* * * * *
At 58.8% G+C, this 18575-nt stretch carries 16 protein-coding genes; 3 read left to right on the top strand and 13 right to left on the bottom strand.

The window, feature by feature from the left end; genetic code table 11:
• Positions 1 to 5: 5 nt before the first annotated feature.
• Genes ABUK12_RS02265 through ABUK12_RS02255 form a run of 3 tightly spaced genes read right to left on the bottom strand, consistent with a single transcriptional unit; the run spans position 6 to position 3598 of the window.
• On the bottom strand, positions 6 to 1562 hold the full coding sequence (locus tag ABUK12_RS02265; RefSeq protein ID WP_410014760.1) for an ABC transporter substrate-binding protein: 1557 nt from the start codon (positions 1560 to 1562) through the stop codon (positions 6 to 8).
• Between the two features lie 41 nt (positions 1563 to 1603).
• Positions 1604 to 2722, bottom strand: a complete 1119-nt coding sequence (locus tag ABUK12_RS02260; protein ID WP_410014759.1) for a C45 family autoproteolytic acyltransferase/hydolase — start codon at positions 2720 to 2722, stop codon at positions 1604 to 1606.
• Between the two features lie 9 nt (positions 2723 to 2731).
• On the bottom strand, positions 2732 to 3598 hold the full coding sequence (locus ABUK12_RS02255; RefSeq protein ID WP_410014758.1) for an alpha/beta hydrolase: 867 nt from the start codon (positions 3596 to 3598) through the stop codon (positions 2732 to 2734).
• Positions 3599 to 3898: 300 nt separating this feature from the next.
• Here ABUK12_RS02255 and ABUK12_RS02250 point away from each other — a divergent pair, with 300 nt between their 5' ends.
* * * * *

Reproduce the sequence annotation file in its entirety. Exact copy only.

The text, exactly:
At 58.8% G+C, this 18575-nt stretch carries 16 protein-coding genes; 3 read left to right on the top strand and 13 right to left on the bottom strand.

The window, feature by feature from the left end; genetic code table 11:
• Positions 1 to 5: 5 nt before the first annotated feature.
• Genes ABUK12_RS02265 through ABUK12_RS02255 form a run of 3 tightly spaced genes read right to left on the bottom strand, consistent with a single transcriptional unit; the run spans position 6 to position 3598 of the window.
• On the bottom strand, positions 6 to 1562 hold the full coding sequence (locus tag ABUK12_RS02265; RefSeq protein ID WP_410014760.1) for an ABC transporter substrate-binding protein: 1557 nt from the start codon (positions 1560 to 1562) through the stop codon (positions 6 to 8).
• Between the two features lie 41 nt (positions 1563 to 1603).
• Positions 1604 to 2722, bottom strand: a complete 1119-nt coding sequence (locus tag ABUK12_RS02260; protein ID WP_410014759.1) for a C45 family autoproteolytic acyltransferase/hydolase — start codon at positions 2720 to 2722, stop codon at positions 1604 to 1606.
• Between the two features lie 9 nt (positions 2723 to 2731).
• On the bottom strand, positions 2732 to 3598 hold the full coding sequence (locus ABUK12_RS02255; RefSeq protein ID WP_410014758.1) for an alpha/beta hydrolase: 867 nt from the start codon (positions 3596 to 3598) through the stop codon (positions 2732 to 2734).
• Positions 3599 to 3898: 300 nt separating this feature from the next.
• Here ABUK12_RS02255 and ABUK12_RS02250 point away from each other — a divergent pair, with 300 nt between their 5' ends.